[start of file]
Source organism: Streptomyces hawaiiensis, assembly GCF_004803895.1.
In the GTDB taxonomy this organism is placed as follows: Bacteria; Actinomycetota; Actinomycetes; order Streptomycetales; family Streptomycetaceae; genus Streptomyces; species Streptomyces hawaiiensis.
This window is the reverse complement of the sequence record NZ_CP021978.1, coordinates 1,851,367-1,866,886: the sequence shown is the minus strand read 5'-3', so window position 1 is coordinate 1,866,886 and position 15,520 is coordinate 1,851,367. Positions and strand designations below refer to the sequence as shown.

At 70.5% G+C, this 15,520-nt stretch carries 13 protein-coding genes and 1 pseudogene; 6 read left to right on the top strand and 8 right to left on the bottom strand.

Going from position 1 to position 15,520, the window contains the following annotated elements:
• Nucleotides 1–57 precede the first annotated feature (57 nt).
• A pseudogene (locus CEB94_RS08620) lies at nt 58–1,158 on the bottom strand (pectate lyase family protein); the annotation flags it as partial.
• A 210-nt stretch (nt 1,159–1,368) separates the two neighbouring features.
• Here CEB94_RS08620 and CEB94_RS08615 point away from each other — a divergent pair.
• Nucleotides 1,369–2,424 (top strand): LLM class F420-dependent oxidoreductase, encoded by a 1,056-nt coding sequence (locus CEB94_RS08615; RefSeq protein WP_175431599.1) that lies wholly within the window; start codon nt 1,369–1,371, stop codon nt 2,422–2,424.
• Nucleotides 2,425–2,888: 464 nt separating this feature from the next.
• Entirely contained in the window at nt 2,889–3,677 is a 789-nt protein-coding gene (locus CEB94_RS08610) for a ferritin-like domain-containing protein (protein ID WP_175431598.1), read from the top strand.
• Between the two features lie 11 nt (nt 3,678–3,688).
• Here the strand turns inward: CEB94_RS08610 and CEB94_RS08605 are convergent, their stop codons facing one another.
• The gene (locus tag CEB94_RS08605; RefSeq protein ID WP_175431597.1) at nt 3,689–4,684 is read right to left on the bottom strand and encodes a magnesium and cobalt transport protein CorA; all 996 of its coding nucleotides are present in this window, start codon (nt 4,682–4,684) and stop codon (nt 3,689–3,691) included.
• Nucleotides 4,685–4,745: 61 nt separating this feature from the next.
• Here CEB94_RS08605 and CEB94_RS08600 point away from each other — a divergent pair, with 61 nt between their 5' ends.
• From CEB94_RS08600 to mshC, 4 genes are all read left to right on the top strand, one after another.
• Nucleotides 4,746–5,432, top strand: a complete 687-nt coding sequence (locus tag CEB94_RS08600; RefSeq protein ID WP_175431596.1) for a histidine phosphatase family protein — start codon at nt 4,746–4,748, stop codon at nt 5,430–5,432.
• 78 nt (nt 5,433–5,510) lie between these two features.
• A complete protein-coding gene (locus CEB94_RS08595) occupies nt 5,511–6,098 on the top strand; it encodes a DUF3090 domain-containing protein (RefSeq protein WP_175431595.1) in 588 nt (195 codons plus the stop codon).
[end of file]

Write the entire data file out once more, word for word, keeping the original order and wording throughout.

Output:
Source organism: Streptomyces hawaiiensis, assembly GCF_004803895.1.
In the GTDB taxonomy this organism is placed as follows: Bacteria; Actinomycetota; Actinomycetes; order Streptomycetales; family Streptomycetaceae; genus Streptomyces; species Streptomyces hawaiiensis.
This window is the reverse complement of the sequence record NZ_CP021978.1, coordinates 1,851,367-1,866,886: the sequence shown is the minus strand read 5'-3', so window position 1 is coordinate 1,866,886 and position 15,520 is coordinate 1,851,367. Positions and strand designations below refer to the sequence as shown.

At 70.5% G+C, this 15,520-nt stretch carries 13 protein-coding genes and 1 pseudogene; 6 read left to right on the top strand and 8 right to left on the bottom strand.

Going from position 1 to position 15,520, the window contains the following annotated elements:
• Nucleotides 1–57 precede the first annotated feature (57 nt).
• A pseudogene (locus CEB94_RS08620) lies at nt 58–1,158 on the bottom strand (pectate lyase family protein); the annotation flags it as partial.
• A 210-nt stretch (nt 1,159–1,368) separates the two neighbouring features.
• Here CEB94_RS08620 and CEB94_RS08615 point away from each other — a divergent pair.
• Nucleotides 1,369–2,424 (top strand): LLM class F420-dependent oxidoreductase, encoded by a 1,056-nt coding sequence (locus CEB94_RS08615; RefSeq protein WP_175431599.1) that lies wholly within the window; start codon nt 1,369–1,371, stop codon nt 2,422–2,424.
• Nucleotides 2,425–2,888: 464 nt separating this feature from the next.
• Entirely contained in the window at nt 2,889–3,677 is a 789-nt protein-coding gene (locus CEB94_RS08610) for a ferritin-like domain-containing protein (protein ID WP_175431598.1), read from the top strand.
• Between the two features lie 11 nt (nt 3,678–3,688).
• Here the strand turns inward: CEB94_RS08610 and CEB94_RS08605 are convergent, their stop codons facing one another.
• The gene (locus tag CEB94_RS08605; RefSeq protein ID WP_175431597.1) at nt 3,689–4,684 is read right to left on the bottom strand and encodes a magnesium and cobalt transport protein CorA; all 996 of its coding nucleotides are present in this window, start codon (nt 4,682–4,684) and stop codon (nt 3,689–3,691) included.
• Nucleotides 4,685–4,745: 61 nt separating this feature from the next.
• Here CEB94_RS08605 and CEB94_RS08600 point away from each other — a divergent pair, with 61 nt between their 5' ends.
• From CEB94_RS08600 to mshC, 4 genes are all read left to right on the top strand, one after another.
• Nucleotides 4,746–5,432, top strand: a complete 687-nt coding sequence (locus tag CEB94_RS08600; RefSeq protein ID WP_175431596.1) for a histidine phosphatase family protein — start codon at nt 4,746–4,748, stop codon at nt 5,430–5,432.
• 78 nt (nt 5,433–5,510) lie between these two features.
• A complete protein-coding gene (locus CEB94_RS08595) occupies nt 5,511–6,098 on the top strand; it encodes a DUF3090 domain-containing protein (RefSeq protein WP_175431595.1) in 588 nt (195 codons plus the stop codon).